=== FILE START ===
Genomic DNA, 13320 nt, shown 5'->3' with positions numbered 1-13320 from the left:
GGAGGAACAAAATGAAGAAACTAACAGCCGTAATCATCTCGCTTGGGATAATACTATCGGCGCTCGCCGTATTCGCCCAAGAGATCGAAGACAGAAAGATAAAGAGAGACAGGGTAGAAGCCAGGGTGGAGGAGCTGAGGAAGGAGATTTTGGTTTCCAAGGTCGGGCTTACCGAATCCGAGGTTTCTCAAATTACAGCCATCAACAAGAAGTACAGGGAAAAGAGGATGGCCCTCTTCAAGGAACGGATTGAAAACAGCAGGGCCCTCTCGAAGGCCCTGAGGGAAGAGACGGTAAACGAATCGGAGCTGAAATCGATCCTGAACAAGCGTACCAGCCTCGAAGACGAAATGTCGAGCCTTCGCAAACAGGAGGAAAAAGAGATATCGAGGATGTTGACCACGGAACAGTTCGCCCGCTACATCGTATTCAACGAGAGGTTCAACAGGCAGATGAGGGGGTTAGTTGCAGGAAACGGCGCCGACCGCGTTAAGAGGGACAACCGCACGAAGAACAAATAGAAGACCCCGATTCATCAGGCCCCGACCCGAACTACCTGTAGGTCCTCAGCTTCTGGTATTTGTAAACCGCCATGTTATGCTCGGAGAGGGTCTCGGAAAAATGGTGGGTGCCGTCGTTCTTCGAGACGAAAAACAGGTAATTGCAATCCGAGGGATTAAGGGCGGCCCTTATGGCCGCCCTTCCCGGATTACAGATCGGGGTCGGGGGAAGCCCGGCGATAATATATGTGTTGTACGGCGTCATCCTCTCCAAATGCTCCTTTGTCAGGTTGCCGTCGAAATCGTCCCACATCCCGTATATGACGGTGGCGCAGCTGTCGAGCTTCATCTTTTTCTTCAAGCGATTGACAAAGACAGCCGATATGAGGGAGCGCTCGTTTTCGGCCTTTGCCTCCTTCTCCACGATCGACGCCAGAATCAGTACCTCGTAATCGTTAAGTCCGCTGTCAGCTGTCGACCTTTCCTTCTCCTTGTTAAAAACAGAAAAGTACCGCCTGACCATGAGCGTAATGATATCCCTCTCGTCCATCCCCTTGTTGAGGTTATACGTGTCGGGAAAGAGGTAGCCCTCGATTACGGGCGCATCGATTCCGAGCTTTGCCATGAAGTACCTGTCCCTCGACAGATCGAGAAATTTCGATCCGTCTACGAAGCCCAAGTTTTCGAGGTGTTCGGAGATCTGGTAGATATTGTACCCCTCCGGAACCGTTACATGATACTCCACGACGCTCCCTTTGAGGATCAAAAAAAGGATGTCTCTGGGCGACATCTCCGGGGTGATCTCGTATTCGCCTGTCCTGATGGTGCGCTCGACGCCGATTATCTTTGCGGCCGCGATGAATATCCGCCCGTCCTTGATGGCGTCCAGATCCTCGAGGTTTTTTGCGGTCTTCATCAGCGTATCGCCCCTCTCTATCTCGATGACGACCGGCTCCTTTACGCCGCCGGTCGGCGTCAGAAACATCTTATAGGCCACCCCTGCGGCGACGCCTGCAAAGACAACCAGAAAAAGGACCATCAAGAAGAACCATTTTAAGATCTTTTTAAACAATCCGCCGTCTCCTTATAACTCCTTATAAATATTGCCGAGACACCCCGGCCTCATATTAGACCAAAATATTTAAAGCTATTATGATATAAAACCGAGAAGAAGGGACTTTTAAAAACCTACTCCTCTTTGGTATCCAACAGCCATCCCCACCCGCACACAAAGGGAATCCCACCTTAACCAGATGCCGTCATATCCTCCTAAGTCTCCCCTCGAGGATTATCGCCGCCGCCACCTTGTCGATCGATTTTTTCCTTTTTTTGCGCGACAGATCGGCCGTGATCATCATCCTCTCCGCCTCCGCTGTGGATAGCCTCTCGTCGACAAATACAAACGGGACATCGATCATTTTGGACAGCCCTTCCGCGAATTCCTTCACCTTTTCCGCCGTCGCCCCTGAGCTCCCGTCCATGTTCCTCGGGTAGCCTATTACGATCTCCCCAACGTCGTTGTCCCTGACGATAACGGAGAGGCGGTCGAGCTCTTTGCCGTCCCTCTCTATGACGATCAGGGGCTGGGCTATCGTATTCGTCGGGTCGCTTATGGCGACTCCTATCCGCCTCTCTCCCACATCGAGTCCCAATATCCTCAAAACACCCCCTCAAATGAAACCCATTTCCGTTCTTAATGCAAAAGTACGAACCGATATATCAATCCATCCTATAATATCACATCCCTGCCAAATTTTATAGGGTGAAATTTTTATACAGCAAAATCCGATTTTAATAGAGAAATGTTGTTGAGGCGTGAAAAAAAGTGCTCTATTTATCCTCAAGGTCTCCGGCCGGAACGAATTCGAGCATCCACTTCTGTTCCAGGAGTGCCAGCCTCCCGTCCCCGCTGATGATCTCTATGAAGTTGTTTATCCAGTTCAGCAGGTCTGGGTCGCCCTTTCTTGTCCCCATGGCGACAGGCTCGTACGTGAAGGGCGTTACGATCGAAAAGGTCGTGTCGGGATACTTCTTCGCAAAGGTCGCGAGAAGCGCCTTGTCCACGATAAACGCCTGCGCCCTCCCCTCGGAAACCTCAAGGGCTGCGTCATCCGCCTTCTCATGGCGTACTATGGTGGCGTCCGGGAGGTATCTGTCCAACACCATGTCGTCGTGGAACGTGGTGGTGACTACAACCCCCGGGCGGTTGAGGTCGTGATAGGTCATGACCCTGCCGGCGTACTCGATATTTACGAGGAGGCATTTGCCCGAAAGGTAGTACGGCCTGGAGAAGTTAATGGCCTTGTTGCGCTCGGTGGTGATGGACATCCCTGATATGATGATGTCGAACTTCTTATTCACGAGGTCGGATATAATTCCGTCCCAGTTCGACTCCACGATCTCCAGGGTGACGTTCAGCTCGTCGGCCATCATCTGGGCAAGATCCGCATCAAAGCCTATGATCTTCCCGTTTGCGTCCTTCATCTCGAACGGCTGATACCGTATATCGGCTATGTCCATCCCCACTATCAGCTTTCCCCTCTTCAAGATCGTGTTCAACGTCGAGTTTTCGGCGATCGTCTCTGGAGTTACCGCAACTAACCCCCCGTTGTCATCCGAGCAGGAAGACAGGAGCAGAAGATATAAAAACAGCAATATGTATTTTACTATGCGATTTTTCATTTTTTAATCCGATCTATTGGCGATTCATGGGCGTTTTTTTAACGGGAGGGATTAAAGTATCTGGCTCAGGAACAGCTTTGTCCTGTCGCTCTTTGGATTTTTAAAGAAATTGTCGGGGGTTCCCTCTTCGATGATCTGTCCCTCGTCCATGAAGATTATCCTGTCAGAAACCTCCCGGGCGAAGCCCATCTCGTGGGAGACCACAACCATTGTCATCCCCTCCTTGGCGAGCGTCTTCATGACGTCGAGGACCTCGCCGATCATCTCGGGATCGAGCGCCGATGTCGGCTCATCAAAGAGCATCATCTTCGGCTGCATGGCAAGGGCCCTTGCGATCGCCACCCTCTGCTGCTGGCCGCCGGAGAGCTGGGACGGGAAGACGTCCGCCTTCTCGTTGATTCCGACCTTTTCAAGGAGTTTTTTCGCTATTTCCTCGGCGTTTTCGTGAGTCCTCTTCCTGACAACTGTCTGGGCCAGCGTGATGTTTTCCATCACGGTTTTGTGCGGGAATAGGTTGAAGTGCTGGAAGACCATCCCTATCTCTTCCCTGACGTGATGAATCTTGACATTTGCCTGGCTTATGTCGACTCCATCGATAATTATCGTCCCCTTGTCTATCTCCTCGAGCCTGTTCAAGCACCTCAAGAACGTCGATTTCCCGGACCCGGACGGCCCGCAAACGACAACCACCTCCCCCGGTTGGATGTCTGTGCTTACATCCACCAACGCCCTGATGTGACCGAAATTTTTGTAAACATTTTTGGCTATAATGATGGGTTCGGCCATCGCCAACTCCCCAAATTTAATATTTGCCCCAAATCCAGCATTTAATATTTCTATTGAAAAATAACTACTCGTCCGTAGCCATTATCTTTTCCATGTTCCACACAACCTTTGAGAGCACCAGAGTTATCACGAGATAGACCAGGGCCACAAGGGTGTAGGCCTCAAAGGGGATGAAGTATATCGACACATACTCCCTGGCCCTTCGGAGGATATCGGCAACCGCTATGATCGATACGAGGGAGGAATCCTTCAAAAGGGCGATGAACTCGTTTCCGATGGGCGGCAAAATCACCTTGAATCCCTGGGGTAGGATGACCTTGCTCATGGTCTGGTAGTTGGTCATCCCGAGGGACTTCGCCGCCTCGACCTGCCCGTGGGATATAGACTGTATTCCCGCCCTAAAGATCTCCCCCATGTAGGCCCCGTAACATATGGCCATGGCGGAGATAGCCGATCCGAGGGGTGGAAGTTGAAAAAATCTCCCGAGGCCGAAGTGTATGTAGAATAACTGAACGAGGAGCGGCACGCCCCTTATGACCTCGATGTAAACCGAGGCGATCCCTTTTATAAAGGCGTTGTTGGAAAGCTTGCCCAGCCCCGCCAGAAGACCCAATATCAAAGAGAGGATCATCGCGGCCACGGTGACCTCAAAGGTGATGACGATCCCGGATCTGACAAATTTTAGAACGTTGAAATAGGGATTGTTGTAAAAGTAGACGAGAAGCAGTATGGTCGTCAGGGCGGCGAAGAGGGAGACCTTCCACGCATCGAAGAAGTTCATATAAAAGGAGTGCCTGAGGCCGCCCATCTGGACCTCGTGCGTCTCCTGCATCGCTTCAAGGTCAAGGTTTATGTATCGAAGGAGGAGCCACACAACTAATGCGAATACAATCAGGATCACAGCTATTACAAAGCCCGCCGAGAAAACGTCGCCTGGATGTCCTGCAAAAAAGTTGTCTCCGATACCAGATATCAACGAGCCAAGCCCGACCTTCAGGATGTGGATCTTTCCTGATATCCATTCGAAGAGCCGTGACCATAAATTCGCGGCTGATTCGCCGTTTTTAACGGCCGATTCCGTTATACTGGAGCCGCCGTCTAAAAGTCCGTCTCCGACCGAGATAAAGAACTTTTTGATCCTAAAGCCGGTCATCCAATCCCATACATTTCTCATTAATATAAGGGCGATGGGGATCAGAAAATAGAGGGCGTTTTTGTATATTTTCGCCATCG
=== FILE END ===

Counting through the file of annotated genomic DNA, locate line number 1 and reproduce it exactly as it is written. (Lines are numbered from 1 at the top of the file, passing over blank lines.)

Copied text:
Genomic DNA, 13320 nt, shown 5'->3' with positions numbered 1-13320 from the left: